Serena Williams: Serena Jameka Williams is an American professional tennis player and former world No. 1 in women's single tennis. She has won 23 Grand Slam singles titles, the most by any player in the Open Era, and the second-most of all time behind Margaret Court. At 39 years old, she’s still playing the game and currently competing in the Australian Open.
Simone Biles: Simone Arianne Biles is an American artistic gymnast. With a combined total of 30 Olympic and World Championship medals, Biles is the most decorated American gymnast and the world's third most decorated gymnast, behind Belarus' Vitaly Scherbo (33 medals) and Russia's Larisa Latynina (32 medals). She’s 22 years old and looking forward to competing in the next Olympics.
Magic Johnson: Earvin "Magic" Johnson Jr. is an American former professional basketball player and former president of basketball operations of the Los Angeles Lakers of the National Basketball Association. He is also known for his diagnosis of HIV in the late 90’s, which he overcame with intensive healthcare. Over his long career, Johnson scored 17,707 points and recorded 10,141 assists, 6,559 rebounds and 1,724 steals. He also became the all-time leader in NBA assists per game, with an average of 11.2—a title that he continues to hold today at 61 years young.
Tiger Woods: Eldrick Tont "Tiger" Woods (born December 30, 1975) is an American professional golfer. He is tied for first in PGA Tour wins, ranks second in men's major championships, and holds numerous golf records. Woods is widely regarded as one of the greatest golfers of all time and one of the most famous athletes of all time. After a lost 2020 due to Covid-19, Tiger, now age 45, is still competing, and looking forward to pursuing a 16th major and a record 83rd PGA Tour title, Woods will play no more than 18 times.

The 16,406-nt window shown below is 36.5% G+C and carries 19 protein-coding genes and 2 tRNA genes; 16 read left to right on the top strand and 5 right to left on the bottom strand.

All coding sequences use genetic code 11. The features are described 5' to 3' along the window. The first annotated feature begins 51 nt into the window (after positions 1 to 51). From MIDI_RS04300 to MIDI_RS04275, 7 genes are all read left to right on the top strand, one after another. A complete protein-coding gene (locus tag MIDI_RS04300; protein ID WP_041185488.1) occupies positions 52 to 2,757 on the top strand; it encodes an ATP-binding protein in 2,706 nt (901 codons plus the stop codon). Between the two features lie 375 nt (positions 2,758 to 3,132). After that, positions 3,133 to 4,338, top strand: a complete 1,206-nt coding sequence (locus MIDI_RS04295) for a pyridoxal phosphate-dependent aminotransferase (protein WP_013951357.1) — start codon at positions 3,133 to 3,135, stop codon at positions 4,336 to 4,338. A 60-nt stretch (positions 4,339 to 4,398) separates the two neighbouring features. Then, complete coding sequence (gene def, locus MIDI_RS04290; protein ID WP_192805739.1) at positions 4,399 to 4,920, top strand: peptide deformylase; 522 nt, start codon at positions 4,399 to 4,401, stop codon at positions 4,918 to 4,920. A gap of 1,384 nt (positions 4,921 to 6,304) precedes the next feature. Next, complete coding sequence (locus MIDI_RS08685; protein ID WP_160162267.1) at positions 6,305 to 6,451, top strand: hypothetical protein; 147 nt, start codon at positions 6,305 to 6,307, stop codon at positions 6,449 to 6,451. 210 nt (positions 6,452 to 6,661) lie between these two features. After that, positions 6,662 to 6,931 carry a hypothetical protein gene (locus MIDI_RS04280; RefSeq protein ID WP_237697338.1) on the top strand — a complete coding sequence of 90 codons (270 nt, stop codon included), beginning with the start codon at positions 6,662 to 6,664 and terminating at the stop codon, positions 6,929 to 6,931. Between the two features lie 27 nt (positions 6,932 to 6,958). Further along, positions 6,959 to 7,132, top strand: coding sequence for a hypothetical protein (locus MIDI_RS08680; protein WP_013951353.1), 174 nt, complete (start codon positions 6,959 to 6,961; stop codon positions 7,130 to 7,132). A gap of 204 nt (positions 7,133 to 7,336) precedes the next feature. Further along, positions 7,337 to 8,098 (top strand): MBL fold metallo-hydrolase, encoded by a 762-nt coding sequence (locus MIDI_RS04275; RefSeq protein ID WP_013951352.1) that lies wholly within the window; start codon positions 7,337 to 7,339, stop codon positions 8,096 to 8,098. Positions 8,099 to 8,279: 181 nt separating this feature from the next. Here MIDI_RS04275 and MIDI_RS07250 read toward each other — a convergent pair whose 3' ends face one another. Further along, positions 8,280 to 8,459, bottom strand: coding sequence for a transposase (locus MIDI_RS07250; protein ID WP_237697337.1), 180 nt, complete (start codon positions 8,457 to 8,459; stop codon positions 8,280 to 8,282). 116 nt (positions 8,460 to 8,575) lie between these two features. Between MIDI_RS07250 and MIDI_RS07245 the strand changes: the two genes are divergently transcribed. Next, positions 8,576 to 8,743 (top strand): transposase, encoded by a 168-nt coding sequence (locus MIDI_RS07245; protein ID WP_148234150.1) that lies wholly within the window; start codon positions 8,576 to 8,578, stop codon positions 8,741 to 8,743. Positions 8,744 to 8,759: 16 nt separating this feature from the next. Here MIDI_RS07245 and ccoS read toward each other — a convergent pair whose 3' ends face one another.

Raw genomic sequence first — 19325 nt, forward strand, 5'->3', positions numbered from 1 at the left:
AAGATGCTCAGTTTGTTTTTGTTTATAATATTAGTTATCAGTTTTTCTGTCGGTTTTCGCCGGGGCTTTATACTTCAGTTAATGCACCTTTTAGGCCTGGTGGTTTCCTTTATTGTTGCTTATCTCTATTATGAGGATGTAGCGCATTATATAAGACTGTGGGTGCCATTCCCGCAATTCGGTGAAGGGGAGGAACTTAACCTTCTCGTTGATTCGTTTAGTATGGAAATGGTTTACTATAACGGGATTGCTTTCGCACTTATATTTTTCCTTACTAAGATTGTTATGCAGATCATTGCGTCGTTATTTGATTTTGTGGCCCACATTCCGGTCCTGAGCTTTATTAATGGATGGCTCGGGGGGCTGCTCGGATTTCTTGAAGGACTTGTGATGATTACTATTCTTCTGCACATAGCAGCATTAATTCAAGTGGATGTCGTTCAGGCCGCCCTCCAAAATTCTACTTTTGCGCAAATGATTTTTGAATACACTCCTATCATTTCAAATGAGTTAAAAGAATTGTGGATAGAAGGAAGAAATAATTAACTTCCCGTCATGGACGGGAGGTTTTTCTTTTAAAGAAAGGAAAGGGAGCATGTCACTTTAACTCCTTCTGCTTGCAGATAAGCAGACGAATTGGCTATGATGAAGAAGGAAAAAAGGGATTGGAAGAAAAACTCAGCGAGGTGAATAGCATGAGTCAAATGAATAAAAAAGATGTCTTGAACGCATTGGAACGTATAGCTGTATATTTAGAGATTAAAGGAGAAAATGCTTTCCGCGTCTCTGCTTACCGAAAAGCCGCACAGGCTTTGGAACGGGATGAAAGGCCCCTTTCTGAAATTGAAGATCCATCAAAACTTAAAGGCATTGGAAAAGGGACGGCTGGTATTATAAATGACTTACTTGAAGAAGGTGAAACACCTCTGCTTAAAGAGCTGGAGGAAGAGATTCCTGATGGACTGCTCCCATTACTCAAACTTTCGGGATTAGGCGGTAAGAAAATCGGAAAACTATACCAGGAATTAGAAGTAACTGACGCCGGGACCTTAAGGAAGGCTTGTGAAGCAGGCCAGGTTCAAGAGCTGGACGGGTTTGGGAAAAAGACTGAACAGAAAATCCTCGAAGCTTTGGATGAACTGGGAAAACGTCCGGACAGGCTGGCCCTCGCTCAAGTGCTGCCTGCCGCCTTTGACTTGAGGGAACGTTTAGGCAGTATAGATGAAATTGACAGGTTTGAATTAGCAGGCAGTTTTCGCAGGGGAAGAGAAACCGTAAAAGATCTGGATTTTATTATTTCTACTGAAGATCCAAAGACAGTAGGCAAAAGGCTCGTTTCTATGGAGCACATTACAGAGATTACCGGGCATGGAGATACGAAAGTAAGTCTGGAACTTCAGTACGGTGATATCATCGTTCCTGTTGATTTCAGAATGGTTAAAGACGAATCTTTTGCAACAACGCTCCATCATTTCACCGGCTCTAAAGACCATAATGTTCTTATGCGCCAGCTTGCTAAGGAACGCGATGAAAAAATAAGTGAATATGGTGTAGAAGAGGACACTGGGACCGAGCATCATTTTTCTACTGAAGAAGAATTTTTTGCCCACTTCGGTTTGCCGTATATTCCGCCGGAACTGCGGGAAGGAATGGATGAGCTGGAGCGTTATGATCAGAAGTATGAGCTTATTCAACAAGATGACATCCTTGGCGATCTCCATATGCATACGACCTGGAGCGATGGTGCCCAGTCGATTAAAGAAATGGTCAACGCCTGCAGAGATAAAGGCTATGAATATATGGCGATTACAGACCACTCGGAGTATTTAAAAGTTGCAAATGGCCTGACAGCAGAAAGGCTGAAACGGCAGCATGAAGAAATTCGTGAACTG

Jesse Owens: James Cleveland "Jesse" Owens was an American track and field athlete and four-time gold medalist in the 1936 Olympic Games. Owens specialized in the sprints and the long jump and was recognized in his lifetime as "perhaps the greatest and most famous athlete in track and field history". Owens was hailed as a hero in both Germany and the United States, not only for his athletic feats but for his grace and his ability to compete with the leader of the Nazi party watching. One of the most told stories of sportsmanship in the Olympic Games involved Owens at those Games. Jesse Owens died of lung cancer in 1980. Since then a street and a school have been named after him in Berlin, two US postage stamps have been issued in his honour, and a memorial park has been opened in Alabama, amongst other tributes.